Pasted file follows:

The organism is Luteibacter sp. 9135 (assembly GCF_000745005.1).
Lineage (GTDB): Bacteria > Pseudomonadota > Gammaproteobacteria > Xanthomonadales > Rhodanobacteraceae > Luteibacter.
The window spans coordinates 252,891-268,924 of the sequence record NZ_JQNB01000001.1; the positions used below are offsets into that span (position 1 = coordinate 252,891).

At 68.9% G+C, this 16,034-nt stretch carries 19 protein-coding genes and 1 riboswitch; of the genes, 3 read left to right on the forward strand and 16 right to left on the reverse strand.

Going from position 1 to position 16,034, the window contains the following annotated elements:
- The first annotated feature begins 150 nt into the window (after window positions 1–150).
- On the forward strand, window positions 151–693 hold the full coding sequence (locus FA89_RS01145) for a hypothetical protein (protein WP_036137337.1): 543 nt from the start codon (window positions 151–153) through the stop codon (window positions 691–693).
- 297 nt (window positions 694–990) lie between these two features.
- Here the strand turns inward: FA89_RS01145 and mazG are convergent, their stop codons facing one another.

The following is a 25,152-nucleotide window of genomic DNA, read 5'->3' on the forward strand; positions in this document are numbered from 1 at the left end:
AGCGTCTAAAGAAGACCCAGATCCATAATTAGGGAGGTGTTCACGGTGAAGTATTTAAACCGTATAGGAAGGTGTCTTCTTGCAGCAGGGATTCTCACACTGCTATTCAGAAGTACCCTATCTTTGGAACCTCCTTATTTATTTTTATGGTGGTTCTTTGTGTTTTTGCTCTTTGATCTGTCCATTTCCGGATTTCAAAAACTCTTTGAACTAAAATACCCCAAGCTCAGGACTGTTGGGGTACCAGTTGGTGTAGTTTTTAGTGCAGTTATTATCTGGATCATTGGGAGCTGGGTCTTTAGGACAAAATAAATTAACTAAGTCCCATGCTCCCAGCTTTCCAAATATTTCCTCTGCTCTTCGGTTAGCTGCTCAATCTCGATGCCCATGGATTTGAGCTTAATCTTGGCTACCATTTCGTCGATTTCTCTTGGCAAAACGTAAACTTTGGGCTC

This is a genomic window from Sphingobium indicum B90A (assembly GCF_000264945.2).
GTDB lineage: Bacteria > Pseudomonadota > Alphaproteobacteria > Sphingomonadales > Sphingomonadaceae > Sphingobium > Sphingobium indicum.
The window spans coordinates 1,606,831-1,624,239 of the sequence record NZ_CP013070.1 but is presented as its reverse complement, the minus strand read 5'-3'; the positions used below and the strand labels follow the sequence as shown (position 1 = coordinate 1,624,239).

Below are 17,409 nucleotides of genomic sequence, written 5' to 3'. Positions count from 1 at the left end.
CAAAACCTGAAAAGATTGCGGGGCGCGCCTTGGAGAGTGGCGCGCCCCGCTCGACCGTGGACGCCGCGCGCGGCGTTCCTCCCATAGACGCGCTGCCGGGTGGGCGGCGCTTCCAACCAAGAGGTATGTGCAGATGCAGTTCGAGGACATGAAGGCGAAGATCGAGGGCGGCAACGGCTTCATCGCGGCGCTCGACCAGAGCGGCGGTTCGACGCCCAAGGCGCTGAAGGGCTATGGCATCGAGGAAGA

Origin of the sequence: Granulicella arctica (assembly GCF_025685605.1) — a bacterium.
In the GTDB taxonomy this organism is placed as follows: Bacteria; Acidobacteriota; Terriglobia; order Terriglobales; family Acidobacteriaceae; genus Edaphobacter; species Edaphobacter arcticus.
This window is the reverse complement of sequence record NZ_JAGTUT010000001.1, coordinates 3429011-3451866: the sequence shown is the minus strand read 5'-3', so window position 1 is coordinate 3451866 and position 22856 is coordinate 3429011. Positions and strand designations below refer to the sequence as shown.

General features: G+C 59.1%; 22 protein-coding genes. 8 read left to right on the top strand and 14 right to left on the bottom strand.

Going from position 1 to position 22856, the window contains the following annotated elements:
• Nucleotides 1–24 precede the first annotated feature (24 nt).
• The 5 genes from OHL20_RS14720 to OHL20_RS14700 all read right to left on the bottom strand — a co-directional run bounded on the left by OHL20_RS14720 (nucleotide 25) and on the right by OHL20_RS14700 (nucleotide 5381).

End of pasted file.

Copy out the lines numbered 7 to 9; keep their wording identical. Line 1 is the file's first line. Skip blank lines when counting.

- On the forward strand, window positions 151–693 hold the full coding sequence (locus FA89_RS01145) for a hypothetical protein (protein WP_036137337.1): 543 nt from the start codon (window positions 151–153) through the stop codon (window positions 691–693).
- 297 nt (window positions 694–990) lie between these two features.
- Here the strand turns inward: FA89_RS01145 and mazG are convergent, their stop codons facing one another.